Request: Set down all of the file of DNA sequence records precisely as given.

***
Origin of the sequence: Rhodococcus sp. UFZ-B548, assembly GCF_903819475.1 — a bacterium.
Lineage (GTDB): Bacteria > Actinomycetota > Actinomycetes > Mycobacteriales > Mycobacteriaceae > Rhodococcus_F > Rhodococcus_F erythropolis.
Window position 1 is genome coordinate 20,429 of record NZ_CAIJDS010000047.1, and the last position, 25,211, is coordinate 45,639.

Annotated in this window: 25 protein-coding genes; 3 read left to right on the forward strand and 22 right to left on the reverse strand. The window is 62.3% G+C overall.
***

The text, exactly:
Origin of the sequence: Rhodococcus sp. UFZ-B548, assembly GCF_903819475.1 — a bacterium.
Lineage (GTDB): Bacteria > Actinomycetota > Actinomycetes > Mycobacteriales > Mycobacteriaceae > Rhodococcus_F > Rhodococcus_F erythropolis.
Window position 1 is genome coordinate 20,429 of record NZ_CAIJDS010000047.1, and the last position, 25,211, is coordinate 45,639.

Annotated in this window: 25 protein-coding genes; 3 read left to right on the forward strand and 22 right to left on the reverse strand. The window is 62.3% G+C overall.